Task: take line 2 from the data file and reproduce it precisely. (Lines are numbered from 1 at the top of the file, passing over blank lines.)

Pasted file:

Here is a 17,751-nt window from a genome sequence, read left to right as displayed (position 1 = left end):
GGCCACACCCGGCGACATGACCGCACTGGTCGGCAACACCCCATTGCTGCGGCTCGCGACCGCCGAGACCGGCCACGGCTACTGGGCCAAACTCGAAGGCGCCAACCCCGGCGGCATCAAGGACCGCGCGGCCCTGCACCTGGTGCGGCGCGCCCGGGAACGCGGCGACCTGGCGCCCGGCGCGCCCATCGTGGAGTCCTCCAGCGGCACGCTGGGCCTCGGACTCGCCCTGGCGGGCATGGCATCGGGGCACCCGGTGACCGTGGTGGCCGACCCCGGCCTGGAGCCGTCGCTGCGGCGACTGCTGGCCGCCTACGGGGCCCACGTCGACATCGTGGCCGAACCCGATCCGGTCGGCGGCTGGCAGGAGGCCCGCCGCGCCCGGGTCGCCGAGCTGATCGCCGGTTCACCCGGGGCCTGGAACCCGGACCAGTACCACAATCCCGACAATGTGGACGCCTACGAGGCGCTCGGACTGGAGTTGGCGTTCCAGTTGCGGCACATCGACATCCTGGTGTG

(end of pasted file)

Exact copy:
GGCCACACCCGGCGACATGACCGCACTGGTCGGCAACACCCCATTGCTGCGGCTCGCGACCGCCGAGACCGGCCACGGCTACTGGGCCAAACTCGAAGGCGCCAACCCCGGCGGCATCAAGGACCGCGCGGCCCTGCACCTGGTGCGGCGCGCCCGGGAACGCGGCGACCTGGCGCCCGGCGCGCCCATCGTGGAGTCCTCCAGCGGCACGCTGGGCCTCGGACTCGCCCTGGCGGGCATGGCATCGGGGCACCCGGTGACCGTGGTGGCCGACCCCGGCCTGGAGCCGTCGCTGCGGCGACTGCTGGCCGCCTACGGGGCCCACGTCGACATCGTGGCCGAACCCGATCCGGTCGGCGGCTGGCAGGAGGCCCGCCGCGCCCGGGTCGCCGAGCTGATCGCCGGTTCACCCGGGGCCTGGAACCCGGACCAGTACCACAATCCCGACAATGTGGACGCCTACGAGGCGCTCGGACTGGAGTTGGCGTTCCAGTTGCGGCACATCGACATCCTGGTGTG